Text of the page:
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Travel 1 minute 16 March 2019

First Look: Brasserie Lutetia

A refreshing sea breeze wafts through a landmark of the French capital.

France

The landmark in question is the emblematic Hôtel Lutetia, an extraordinary example of early 20th century French architecture, anchored like a majestic ocean liner on the corner of boulevard Raspail and rue de Sevres since 1910. After four years of extensive and costly renovation, the hotel reopened in mid 2018, to the great pleasure of local residents and international visitors, generally delighted to discover the care with which this grande dame was re-lifted and brought gracefully into the 21st century.

But for loyal fans of the so-Left-Bank institution, there was something missing. Namely its restaurant, the Lutetia Brasserie, set at the crossroads of the two wide boulevards, advancing like a figurehead on the prow of this impressive vessel.

Now, six months after the re-inauguration of the hotel, the brasserie has finally reopened with, appropriately, a seaworthy chef at its helm, Gérald Passedat, of the three-Michelin-star restaurant Le Petit Nice, in the port city of Marseille. This collaboration, surprising for some, grew out of a serendipitous encounter some years ago during a gastronomic week in Israel between Passedat and members of the Alrov group, owner of the Lutetia since 2010.

The star chef from the south has brought to Paris some treasures of the Mediterranean and a new definition of the Parisian brasserie. Banished from the menu is the traditional steak frites, a must in most brasseries. Passadat proposes Marseille-style panisses, delicious little rectangular fries made of chickpea flour, plus a myriad of other Provençal flavors including a stylized mini-aioli (salt cod, vegetables and garlic sauce) and, in the evening, the glory of Marseille, bouillabaisse. This saffron-scented medley of Mediterranean fish is proposed in four courses for €95. Fish and seafood supplied by Passadat’s own fishermen figure prominently on the menu, but there are also concessions to carnivores, including home-style veal cannelloni (€32), filet of beef (€38) or a rosy-hued slice of foie gras layered lightly with seaweed (€31). The chef explains that the menu he has conceived for the Lutetia is by no means a replica of what he serves at Le Petit Nice. “Here, it’s just a brasserie,” he says, even if the tab is considerably less democratic than that of many Parisian brasseries.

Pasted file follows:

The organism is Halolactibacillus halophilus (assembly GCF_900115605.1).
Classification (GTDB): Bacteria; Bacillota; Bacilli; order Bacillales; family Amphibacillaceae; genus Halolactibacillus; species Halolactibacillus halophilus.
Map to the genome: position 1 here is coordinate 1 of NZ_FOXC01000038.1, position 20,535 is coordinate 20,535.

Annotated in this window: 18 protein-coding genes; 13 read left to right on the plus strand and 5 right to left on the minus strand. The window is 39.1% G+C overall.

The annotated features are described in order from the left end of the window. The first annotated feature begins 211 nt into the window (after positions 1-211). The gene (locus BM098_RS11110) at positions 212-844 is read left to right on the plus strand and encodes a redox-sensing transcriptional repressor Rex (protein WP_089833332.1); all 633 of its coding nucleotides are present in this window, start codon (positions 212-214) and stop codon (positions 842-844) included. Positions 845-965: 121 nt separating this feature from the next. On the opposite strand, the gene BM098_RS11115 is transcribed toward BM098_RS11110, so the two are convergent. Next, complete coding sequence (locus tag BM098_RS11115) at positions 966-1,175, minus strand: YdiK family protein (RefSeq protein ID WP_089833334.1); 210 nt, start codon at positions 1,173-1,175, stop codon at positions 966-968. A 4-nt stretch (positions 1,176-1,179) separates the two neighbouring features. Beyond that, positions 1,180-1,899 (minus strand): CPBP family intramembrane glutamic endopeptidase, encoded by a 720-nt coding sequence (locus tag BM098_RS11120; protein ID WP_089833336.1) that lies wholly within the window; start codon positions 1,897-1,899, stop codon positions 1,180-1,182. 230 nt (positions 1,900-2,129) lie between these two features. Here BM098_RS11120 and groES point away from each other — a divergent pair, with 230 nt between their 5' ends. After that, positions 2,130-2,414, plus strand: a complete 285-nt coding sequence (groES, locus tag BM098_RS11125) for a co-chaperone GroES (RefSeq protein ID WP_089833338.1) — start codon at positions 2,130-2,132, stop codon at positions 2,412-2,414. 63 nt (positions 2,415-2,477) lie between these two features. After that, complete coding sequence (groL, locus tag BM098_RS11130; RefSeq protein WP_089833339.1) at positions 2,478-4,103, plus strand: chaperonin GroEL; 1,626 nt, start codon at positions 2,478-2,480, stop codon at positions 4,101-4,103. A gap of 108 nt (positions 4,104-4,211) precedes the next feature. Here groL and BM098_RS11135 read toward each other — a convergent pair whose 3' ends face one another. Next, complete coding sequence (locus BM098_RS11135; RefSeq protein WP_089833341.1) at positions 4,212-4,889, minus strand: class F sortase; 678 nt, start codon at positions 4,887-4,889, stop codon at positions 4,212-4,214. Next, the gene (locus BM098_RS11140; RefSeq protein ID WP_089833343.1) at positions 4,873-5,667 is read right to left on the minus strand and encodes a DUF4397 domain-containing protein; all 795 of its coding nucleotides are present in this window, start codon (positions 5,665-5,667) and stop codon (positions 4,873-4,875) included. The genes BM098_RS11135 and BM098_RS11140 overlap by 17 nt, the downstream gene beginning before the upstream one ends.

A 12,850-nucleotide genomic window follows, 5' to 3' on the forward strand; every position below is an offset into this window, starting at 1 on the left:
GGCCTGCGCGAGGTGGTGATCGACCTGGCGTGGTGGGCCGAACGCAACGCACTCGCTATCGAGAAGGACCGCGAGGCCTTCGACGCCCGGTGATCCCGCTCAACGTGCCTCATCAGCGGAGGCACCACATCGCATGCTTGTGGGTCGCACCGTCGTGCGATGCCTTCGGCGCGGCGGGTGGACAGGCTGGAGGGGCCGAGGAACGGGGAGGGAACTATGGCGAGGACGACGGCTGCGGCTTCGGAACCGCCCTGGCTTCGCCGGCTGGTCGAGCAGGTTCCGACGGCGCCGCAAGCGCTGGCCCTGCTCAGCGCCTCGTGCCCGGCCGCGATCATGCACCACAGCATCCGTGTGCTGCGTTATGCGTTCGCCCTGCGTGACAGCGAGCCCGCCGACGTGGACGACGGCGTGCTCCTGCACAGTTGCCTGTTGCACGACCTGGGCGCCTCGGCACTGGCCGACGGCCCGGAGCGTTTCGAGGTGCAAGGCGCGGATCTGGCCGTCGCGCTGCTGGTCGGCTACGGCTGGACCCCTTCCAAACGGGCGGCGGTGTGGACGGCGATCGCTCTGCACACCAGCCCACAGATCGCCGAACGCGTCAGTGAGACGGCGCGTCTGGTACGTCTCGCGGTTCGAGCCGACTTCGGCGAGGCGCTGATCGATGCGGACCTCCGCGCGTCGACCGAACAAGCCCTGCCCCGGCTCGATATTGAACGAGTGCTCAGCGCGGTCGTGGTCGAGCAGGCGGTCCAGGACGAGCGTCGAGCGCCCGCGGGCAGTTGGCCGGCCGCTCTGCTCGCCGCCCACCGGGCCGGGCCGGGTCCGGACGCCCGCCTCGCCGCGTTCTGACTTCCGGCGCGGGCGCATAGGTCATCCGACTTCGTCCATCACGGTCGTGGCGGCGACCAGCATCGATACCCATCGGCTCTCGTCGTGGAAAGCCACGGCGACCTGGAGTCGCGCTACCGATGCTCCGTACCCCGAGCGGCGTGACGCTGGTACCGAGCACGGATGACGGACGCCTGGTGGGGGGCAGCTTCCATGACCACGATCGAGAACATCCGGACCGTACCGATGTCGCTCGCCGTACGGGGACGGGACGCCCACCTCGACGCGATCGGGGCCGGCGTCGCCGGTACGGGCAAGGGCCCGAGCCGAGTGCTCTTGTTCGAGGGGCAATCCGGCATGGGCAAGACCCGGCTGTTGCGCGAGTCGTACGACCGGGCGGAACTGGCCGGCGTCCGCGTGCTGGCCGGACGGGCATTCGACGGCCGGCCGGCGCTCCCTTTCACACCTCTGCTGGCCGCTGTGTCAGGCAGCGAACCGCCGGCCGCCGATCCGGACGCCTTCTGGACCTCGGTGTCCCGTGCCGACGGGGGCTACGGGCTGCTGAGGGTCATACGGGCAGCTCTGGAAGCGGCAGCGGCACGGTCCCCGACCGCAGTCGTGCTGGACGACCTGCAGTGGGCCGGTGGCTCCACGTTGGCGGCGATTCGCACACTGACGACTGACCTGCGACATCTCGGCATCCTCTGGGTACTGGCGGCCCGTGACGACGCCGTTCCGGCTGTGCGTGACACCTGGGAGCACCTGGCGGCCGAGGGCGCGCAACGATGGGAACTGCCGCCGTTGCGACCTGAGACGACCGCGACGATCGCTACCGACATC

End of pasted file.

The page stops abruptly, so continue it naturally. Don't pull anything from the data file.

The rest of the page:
The bouillabaisse is proposed in four courses for €95.
The bouillabaisse is proposed in four courses for €95.

Passedat’s artistic touch is seen in the choice of tableware including rustic pottery and wooden plates, a convivial communal table of eucalyptus wood and fragrant bouquets of wild Provençal herbs center table in the place of flowers.

Jean-Michel Wilmotte, the designer who took on the monumental task of restoring the hotel, including uncovering century-old frescos in the Josephine Bar that had slept under plaster for several decades, applied his philosophy to the brasserie. His mantra—to unearth what was buried and to reinvent what no longer existed. Thus the 180-seat brasserie regained its original double-height ceilings, making it light and spacious. With its open kitchen, seafood bar, cocktail bar, its wooden, bronze and marble fixtures and columns depicting legendary clients such as Josephine Baker, Sonia Rykiel and Samuel Becket painted by contemporary artist Jean Le Gac, it gracefully reconciles tradition and modernity.

“1910 was the age of luxury transatlantic ocean liners: the idea here is to evoke the atmosphere aboard the grand yachts of old with their varnished wood,” says Wilmotte. With Gérald Passedat’s Mediterranean menu, the illusion is complete.

Photos by Richard Haughton.

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